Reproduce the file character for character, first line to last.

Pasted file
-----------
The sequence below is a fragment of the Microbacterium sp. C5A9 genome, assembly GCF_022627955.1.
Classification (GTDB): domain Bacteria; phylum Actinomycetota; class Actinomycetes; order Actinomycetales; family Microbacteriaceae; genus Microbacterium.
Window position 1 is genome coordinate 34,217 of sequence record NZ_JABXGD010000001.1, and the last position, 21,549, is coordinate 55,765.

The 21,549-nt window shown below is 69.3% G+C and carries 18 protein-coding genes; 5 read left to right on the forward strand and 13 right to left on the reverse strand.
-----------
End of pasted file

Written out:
The sequence below is a fragment of the Microbacterium sp. C5A9 genome, assembly GCF_022627955.1.
Classification (GTDB): domain Bacteria; phylum Actinomycetota; class Actinomycetes; order Actinomycetales; family Microbacteriaceae; genus Microbacterium.
Window position 1 is genome coordinate 34,217 of sequence record NZ_JABXGD010000001.1, and the last position, 21,549, is coordinate 55,765.

The 21,549-nt window shown below is 69.3% G+C and carries 18 protein-coding genes; 5 read left to right on the forward strand and 13 right to left on the reverse strand.